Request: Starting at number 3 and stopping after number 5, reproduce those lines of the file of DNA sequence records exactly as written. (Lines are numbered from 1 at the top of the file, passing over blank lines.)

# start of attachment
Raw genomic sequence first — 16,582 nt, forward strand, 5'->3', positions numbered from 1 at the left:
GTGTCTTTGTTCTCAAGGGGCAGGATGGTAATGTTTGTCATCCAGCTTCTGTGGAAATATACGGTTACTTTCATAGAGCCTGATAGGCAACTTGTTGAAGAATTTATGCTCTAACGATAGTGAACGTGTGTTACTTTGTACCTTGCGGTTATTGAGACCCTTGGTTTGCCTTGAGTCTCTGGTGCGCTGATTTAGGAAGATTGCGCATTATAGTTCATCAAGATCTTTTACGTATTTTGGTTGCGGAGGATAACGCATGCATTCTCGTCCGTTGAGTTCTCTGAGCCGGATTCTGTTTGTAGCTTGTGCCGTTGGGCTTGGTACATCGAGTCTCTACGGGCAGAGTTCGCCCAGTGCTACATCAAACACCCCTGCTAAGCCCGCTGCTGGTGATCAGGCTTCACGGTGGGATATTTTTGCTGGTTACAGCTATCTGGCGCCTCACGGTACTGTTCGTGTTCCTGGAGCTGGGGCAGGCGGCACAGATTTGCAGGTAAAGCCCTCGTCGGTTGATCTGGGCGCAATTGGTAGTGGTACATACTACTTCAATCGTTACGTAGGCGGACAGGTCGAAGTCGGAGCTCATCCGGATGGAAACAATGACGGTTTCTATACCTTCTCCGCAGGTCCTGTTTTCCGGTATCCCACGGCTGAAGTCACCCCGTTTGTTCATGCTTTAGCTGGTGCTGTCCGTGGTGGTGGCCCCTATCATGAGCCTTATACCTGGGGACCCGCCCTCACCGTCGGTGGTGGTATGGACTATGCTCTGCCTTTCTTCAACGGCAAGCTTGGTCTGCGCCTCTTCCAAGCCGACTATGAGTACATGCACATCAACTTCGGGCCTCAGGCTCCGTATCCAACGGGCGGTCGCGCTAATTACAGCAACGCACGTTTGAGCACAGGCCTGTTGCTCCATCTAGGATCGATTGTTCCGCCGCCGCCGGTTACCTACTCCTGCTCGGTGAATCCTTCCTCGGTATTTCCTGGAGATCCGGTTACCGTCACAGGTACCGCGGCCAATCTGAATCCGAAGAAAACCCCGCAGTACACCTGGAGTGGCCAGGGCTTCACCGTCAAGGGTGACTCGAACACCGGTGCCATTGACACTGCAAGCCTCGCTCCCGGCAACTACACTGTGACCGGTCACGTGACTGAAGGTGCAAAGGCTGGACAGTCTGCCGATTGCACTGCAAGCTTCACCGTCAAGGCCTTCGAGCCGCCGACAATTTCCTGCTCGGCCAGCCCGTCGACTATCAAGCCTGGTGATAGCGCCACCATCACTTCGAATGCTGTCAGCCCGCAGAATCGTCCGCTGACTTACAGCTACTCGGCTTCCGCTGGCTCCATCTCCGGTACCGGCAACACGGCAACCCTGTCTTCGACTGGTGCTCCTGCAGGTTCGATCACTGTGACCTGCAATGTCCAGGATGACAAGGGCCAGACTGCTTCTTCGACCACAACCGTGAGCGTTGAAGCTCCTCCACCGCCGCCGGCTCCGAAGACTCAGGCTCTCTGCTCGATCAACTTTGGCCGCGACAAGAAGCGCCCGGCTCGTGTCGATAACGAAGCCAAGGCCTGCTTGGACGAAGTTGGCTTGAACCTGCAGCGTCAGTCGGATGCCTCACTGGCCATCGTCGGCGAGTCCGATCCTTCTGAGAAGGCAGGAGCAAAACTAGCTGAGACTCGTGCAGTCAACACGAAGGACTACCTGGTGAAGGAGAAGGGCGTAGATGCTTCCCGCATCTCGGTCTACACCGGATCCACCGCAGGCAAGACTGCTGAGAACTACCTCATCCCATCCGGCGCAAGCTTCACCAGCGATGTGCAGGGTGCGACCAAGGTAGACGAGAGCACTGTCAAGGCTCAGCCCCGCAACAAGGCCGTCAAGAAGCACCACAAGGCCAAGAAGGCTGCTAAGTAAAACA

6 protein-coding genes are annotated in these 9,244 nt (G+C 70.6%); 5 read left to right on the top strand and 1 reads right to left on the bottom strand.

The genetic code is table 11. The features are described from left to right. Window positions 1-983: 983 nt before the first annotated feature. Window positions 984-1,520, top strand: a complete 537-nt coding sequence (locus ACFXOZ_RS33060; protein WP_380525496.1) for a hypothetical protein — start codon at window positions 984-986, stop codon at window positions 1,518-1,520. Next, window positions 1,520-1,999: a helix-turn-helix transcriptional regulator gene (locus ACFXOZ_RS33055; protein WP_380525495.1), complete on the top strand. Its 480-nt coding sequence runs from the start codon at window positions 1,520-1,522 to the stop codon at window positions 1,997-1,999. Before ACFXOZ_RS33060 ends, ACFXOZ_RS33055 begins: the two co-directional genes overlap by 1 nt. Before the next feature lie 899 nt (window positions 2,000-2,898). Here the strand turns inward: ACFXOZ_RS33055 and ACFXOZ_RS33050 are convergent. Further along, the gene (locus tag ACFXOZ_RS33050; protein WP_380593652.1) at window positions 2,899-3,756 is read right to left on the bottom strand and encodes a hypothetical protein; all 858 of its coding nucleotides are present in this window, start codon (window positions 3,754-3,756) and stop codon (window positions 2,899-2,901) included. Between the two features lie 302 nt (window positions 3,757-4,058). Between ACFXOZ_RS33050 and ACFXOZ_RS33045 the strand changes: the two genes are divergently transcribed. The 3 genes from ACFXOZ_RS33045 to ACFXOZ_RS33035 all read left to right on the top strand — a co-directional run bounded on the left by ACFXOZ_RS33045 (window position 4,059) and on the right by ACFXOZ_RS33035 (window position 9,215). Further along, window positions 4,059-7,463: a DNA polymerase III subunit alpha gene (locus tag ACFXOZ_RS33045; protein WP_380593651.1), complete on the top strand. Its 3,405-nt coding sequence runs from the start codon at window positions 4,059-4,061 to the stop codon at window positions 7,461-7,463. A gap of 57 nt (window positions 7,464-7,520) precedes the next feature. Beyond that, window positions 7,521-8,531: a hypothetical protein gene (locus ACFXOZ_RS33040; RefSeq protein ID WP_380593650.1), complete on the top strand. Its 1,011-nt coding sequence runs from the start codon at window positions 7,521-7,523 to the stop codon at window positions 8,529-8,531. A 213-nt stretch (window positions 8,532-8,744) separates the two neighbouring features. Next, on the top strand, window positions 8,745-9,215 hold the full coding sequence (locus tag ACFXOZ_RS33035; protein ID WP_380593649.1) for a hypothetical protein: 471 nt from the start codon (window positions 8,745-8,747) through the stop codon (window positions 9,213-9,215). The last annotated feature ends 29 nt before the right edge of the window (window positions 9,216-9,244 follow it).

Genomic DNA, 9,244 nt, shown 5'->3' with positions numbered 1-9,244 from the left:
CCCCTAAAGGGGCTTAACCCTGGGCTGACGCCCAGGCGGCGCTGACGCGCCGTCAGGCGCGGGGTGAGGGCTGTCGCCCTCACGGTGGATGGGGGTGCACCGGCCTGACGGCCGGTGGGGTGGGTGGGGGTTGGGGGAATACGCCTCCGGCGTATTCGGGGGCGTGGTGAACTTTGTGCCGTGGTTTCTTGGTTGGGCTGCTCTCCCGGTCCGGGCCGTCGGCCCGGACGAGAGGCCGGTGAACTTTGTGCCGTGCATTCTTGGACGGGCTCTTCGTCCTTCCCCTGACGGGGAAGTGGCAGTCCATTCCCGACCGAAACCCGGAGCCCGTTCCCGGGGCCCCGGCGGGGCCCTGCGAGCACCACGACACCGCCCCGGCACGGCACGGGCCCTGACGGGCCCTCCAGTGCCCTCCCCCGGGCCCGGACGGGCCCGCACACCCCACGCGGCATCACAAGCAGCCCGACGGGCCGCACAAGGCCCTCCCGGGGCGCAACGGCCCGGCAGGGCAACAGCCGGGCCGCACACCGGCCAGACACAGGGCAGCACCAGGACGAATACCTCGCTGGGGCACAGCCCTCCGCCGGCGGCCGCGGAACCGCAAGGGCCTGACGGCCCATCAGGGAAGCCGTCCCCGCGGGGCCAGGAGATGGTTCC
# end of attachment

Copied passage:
6 protein-coding genes are annotated in these 9,244 nt (G+C 70.6%); 5 read left to right on the top strand and 1 reads right to left on the bottom strand.

The genetic code is table 11. The features are described from left to right. Window positions 1-983: 983 nt before the first annotated feature. Window positions 984-1,520, top strand: a complete 537-nt coding sequence (locus ACFXOZ_RS33060; protein WP_380525496.1) for a hypothetical protein — start codon at window positions 984-986, stop codon at window positions 1,518-1,520. Next, window positions 1,520-1,999: a helix-turn-helix transcriptional regulator gene (locus ACFXOZ_RS33055; protein WP_380525495.1), complete on the top strand. Its 480-nt coding sequence runs from the start codon at window positions 1,520-1,522 to the stop codon at window positions 1,997-1,999. Before ACFXOZ_RS33060 ends, ACFXOZ_RS33055 begins: the two co-directional genes overlap by 1 nt. Before the next feature lie 899 nt (window positions 2,000-2,898). Here the strand turns inward: ACFXOZ_RS33055 and ACFXOZ_RS33050 are convergent. Further along, the gene (locus tag ACFXOZ_RS33050; protein WP_380593652.1) at window positions 2,899-3,756 is read right to left on the bottom strand and encodes a hypothetical protein; all 858 of its coding nucleotides are present in this window, start codon (window positions 3,754-3,756) and stop codon (window positions 2,899-2,901) included. Between the two features lie 302 nt (window positions 3,757-4,058). Between ACFXOZ_RS33050 and ACFXOZ_RS33045 the strand changes: the two genes are divergently transcribed. The 3 genes from ACFXOZ_RS33045 to ACFXOZ_RS33035 all read left to right on the top strand — a co-directional run bounded on the left by ACFXOZ_RS33045 (window position 4,059) and on the right by ACFXOZ_RS33035 (window position 9,215). Further along, window positions 4,059-7,463: a DNA polymerase III subunit alpha gene (locus tag ACFXOZ_RS33045; protein WP_380593651.1), complete on the top strand. Its 3,405-nt coding sequence runs from the start codon at window positions 4,059-4,061 to the stop codon at window positions 7,461-7,463. A gap of 57 nt (window positions 7,464-7,520) precedes the next feature. Beyond that, window positions 7,521-8,531: a hypothetical protein gene (locus ACFXOZ_RS33040; RefSeq protein ID WP_380593650.1), complete on the top strand. Its 1,011-nt coding sequence runs from the start codon at window positions 7,521-7,523 to the stop codon at window positions 8,529-8,531. A 213-nt stretch (window positions 8,532-8,744) separates the two neighbouring features. Next, on the top strand, window positions 8,745-9,215 hold the full coding sequence (locus tag ACFXOZ_RS33035; protein ID WP_380593649.1) for a hypothetical protein: 471 nt from the start codon (window positions 8,745-8,747) through the stop codon (window positions 9,213-9,215). The last annotated feature ends 29 nt before the right edge of the window (window positions 9,216-9,244 follow it).

Genomic DNA, 9,244 nt, shown 5'->3' with positions numbered 1-9,244 from the left: